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The Bahrain Pearling Path: Urban Planning, Structural Investigation and Design of the Strengthening Interventions

  • Marco Motisi
  • Filippo Casarin
  • Gionata Rizzi
  • Franco Pianon
  • Alessandro Zamara
  • Lucia Gomez-Robles
Part of the RILEM Bookseries book series (RILEM, volume 18)

Abstract

The Bahrain Pearling Path (or Pearling Testimony) is a cultural heritage site inscribed on the UNESCO World Heritage List in 2012. The site consists of seventeen buildings in Muharraq City, three offshore oyster beds, part of the seashore and the Qal’at Bu Mahir fortress on the southern tip of Muharraq Island, from where boats used to set off for the oyster beds. The listed buildings include residences of wealthy merchants, shops, storehouses and a mosque. The site is the last remaining complete example of the cultural tradition of pearling and the wealth it generated at a time when the trade dominated the Gulf economy (2nd century to the 1930s, when Japan developed cultured pearls). In the framework of the restoration activities undertaken by the Bahrain Authority for Culture and Antiquities (BACA), an effort is currently ongoing for the re-use of the existing buildings preserving their structural behavior, also according to the ICOMOS ISCARSAH restoration principles. An extensive investigation campaign, preparatory for the successive strengthening interventions, was then carried out in 2017, aiming at defining the main mechanical features and characteristics of the stone masonry walls (composed by the locally named “coral stone”) and of the timber floors, originally (and still today) composed by round mangrove logs. The paper refers on the investigation campaign outcomes and the subsequent design criteria for an effective, however respectful, strengthening intervention.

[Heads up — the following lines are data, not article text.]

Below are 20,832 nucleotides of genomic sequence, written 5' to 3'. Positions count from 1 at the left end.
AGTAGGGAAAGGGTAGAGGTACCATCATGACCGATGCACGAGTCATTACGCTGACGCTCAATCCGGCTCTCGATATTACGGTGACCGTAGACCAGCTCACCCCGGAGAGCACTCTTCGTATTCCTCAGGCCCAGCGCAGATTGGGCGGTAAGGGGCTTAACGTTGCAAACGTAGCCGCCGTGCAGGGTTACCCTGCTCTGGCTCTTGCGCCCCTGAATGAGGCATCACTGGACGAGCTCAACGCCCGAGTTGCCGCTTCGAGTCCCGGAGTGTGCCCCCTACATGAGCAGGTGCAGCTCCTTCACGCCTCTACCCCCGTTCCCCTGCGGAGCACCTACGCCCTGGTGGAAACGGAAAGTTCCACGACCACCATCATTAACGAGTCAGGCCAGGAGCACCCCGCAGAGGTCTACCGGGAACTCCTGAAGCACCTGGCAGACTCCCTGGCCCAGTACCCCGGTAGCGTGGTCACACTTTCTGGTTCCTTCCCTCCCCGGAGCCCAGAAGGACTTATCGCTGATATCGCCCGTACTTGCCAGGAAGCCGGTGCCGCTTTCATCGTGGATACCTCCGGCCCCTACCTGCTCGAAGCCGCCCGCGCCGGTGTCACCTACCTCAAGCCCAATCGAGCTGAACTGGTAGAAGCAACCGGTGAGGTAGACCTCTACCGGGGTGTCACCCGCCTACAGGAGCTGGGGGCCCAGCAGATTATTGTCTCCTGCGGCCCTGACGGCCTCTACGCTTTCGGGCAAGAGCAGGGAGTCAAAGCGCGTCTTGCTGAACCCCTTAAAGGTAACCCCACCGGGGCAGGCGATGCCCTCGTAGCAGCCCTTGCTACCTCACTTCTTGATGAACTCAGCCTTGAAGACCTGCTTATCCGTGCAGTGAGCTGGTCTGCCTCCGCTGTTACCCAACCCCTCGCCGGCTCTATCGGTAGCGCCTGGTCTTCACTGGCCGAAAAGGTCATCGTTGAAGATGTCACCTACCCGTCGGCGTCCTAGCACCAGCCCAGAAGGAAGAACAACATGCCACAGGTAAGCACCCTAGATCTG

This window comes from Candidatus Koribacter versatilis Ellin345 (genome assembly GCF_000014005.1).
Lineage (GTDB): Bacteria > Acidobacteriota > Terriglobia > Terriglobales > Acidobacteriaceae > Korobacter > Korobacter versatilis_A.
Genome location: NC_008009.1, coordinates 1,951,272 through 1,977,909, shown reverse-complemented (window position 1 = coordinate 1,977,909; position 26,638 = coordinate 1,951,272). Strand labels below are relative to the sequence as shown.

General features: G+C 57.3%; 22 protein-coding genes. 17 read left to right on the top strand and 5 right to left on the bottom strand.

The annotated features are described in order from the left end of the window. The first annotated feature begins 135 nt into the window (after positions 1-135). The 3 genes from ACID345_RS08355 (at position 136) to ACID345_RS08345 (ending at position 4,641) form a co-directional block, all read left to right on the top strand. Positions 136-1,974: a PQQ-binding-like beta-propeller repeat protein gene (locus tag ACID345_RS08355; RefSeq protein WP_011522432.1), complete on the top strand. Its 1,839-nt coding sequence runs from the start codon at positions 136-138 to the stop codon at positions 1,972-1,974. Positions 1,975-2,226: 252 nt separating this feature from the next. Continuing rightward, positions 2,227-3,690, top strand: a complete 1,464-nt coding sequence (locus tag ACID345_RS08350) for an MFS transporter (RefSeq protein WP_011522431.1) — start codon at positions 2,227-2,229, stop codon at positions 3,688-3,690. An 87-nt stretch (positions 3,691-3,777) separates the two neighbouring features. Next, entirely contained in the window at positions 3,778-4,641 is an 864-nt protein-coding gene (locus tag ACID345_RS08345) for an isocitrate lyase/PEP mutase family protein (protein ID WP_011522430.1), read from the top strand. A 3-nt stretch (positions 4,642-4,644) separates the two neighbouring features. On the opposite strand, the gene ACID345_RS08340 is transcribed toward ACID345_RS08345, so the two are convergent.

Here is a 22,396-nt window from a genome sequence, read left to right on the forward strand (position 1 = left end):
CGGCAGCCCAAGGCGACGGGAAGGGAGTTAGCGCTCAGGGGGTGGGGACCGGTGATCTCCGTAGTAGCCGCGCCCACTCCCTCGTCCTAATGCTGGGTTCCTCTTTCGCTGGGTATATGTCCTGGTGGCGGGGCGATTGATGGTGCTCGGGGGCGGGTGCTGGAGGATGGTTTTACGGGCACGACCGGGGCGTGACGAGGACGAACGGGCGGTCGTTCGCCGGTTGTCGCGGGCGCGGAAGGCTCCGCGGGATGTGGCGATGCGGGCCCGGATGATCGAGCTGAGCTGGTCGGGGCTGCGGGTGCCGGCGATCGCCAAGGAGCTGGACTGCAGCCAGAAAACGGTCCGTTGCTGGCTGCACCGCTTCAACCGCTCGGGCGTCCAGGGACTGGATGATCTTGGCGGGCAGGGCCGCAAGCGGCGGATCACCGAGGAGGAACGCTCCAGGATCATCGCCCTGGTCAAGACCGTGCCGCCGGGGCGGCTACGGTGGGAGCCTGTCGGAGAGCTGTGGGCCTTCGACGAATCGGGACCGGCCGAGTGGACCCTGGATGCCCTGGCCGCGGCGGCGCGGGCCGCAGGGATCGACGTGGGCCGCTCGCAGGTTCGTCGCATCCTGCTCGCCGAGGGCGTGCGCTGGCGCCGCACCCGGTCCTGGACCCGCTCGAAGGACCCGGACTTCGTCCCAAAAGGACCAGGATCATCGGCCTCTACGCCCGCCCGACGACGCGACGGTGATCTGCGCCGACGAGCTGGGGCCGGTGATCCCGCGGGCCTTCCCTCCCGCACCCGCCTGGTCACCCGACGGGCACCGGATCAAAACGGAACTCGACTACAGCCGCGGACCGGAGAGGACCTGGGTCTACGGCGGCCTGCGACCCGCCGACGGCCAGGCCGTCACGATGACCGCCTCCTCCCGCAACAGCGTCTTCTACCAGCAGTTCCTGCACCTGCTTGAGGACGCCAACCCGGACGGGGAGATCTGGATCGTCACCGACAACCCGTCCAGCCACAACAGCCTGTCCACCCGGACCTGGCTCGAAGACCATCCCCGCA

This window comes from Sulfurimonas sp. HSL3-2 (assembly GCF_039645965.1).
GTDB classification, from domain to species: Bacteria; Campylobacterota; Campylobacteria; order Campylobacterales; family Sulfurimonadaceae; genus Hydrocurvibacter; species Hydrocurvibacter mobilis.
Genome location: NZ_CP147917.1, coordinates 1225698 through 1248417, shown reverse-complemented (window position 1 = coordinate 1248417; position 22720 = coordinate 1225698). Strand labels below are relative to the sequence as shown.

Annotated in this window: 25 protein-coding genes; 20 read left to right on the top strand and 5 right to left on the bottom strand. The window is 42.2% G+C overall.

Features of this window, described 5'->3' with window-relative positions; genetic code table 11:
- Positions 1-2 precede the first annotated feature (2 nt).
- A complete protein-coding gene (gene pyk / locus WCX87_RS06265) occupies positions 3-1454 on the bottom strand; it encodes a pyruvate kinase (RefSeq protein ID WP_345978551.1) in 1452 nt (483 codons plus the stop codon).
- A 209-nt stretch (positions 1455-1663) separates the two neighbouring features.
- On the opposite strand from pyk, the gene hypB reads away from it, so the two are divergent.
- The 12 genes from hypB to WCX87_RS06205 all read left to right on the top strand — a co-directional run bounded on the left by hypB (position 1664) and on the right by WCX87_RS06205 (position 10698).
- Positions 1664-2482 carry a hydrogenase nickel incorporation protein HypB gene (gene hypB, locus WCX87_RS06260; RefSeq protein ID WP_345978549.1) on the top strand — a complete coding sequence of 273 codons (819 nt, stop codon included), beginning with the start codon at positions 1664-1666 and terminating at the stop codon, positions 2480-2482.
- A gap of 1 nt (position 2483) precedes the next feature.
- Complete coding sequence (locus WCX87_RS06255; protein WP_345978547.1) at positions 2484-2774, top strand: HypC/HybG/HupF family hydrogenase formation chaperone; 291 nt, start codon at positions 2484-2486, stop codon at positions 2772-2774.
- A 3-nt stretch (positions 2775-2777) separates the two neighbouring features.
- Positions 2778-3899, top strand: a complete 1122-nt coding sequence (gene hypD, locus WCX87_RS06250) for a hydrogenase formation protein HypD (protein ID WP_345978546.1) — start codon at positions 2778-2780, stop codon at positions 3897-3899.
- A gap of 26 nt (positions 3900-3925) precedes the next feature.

Keywords

Bahrain pearling path Coral stone Gypsum mortars Material testing 

Notes

Acknowledgements

The Authors would like to acknowledge the Bahrain Authority for Culture and Antiquities (BACA), the public body in charge of the conservation and development of the Pearling Path and overseeing the culture sector in the Kingdom of Bahrain, which financed the technical activities reported in the paper.

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Copyright information

© RILEM 2019

Authors and Affiliations

  • Marco Motisi
    • 1
  • Filippo Casarin
    • 2
  • Gionata Rizzi
    • 3
    • 4
  • Franco Pianon
    • 5
  • Alessandro Zamara
    • 5
  • Lucia Gomez-Robles
    • 6
  1. 1.VeniceItaly
  2. 2.Expin srl, Spin-off of the University of PadovaPaduaItaly
  3. 3.ICCROM, M.A.YorkUK
  4. 4.Studio Architetto RizziMilanItaly
  5. 5.Studio Pianon e AssociatiVeniceItaly
  6. 6.Pearling ProjectBahrain Authority for Culture and AntiquitiesManamaKingdom of Bahrain

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